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NASDAQ set to remove EnerDel parent from exchange

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Ener1 Inc., the struggling parent of Indianapolis-based advanced-battery maker EnerDel, is being booted from the NASDAQ stock exchange, according to a public filing by the company.

New York-based Ener1 said in a filing Tuesday with the Securities and Exchange Commission that it would be suspended from the exchange starting Thursday due to non-compliance with filing requirements. Ener1 said it did not plan to appeal the suspension and would be permanently removed from the exchange.

EnerDel employed about 350 people in the Indianapolis area at the beginning of the year. The division produces lithium-ion batteries used for hybrid cars—mostly the Think—and for power-grid storage.

A delisting will relegate Ener1 shares to penny-stock status on the over-the-counter bulletin board. Once that happens, shares are more difficult to buy and sell.

According to the SEC filing, Ener1 failed to meet an Oct. 17 deadline to file a quarterly report for the period ended June 30. In addition, the company said NASDAQ determined that Ener1 violated shareholder approval requirements in amending a line of credit.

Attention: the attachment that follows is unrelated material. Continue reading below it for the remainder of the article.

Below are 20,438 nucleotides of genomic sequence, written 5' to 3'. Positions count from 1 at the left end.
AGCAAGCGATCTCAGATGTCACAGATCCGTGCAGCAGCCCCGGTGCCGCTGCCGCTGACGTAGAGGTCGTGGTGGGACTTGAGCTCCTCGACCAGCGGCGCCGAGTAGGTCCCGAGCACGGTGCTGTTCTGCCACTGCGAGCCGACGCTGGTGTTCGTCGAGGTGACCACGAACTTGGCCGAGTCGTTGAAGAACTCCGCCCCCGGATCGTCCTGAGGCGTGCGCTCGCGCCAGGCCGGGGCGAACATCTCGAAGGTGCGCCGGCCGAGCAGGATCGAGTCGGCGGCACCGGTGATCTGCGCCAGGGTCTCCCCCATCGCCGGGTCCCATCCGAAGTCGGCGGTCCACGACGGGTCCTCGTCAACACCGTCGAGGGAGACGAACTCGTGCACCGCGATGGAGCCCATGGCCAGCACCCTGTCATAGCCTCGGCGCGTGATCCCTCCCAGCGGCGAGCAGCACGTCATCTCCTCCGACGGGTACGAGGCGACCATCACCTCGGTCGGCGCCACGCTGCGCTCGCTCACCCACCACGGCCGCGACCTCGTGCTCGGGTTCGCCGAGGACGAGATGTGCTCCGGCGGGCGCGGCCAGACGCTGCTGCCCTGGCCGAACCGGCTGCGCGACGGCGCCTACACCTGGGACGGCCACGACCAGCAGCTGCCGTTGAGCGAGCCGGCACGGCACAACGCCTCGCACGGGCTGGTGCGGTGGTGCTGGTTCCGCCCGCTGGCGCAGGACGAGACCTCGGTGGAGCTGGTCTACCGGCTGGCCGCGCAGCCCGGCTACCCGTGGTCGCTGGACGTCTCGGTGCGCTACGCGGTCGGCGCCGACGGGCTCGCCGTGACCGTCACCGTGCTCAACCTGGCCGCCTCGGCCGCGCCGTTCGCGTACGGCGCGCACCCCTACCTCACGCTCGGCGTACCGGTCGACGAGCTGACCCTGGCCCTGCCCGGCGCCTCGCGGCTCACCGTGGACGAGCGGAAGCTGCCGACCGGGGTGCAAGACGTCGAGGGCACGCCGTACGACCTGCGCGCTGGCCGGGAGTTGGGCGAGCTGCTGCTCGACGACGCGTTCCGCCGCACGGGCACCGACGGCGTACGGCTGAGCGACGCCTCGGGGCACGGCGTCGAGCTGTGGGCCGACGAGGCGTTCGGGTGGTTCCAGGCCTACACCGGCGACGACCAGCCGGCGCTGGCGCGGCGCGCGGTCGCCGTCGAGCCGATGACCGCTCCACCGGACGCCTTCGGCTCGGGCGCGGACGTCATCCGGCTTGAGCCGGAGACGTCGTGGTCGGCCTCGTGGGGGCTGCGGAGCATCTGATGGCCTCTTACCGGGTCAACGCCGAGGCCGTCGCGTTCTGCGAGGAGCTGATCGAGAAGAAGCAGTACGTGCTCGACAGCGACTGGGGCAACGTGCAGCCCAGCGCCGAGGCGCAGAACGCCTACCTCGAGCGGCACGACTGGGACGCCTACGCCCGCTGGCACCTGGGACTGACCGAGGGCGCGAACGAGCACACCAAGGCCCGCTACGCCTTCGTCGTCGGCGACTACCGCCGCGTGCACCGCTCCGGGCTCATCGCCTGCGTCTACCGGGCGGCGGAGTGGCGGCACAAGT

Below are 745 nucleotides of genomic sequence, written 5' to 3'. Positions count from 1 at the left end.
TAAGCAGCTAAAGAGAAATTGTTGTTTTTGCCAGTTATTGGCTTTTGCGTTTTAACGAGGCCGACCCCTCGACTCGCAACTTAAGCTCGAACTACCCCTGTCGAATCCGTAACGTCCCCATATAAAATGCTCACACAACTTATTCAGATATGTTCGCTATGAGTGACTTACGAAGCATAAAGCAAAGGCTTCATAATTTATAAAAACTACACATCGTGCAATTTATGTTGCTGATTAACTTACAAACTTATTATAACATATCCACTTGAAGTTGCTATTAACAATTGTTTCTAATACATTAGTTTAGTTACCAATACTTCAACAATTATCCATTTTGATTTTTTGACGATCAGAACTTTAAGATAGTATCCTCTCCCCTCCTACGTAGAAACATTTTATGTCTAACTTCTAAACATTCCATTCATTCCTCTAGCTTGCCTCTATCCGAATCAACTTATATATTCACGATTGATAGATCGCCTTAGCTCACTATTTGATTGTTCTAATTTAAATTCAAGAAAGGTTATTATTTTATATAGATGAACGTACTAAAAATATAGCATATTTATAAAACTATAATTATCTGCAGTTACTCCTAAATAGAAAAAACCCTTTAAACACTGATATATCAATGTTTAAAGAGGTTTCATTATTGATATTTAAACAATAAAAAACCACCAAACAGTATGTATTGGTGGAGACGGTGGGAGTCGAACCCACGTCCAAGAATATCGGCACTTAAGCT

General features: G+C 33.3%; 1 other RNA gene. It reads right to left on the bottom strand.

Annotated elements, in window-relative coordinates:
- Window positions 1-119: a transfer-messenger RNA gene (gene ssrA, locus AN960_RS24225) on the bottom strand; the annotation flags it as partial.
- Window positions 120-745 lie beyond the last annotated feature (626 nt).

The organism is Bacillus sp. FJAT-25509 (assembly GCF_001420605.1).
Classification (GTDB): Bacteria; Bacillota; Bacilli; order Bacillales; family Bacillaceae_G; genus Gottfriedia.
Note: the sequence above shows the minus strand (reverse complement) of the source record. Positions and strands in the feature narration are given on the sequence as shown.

Ener1 already was in danger of losing its NASDAQ listing because its stock price has not met the $1-per-share minimum price requirement to trade on the exchange since July. NASDAQ warned the company in September that it was not meeting listing requirements.

Ener1’s shares tumbled from more than $4 a share in January, when Vice President Joe Biden visited EnerDel’s Greenfield battery plant, to less than a dollar in a matter of months. Shares traded at 20 cents each Wednesday morning, down 6 cents since Tuesday’s close.

The company has experienced a series of setbacks this year. Most recently, several lawsuits have been filed, claiming the company misled investors about its financial condition.

Investors began filing the suits in August, days after Ener1 said it would restate earnings for 2010 and for the first quarter of this year. Ener1’s 2010 financial loss of $69 million eventually was restated to a loss of $165 million.

Ener1’s auditors said in an August SEC filing that there were growing cash-flow concerns regarding the company and doubts about its ability to continue operations.

EnerDel was formed in Indiana in 2004 when Ener1 began acquiring the lithiom-ion battery operations of Delphi Corp. Ener1 has attracted millions in federal grants and state and local tax incentives, based on its technology and growth plans.     

It previously received a $118.5 million U.S. Department of Energy grant and has applied for $290 million in federal loan guarantees.
 

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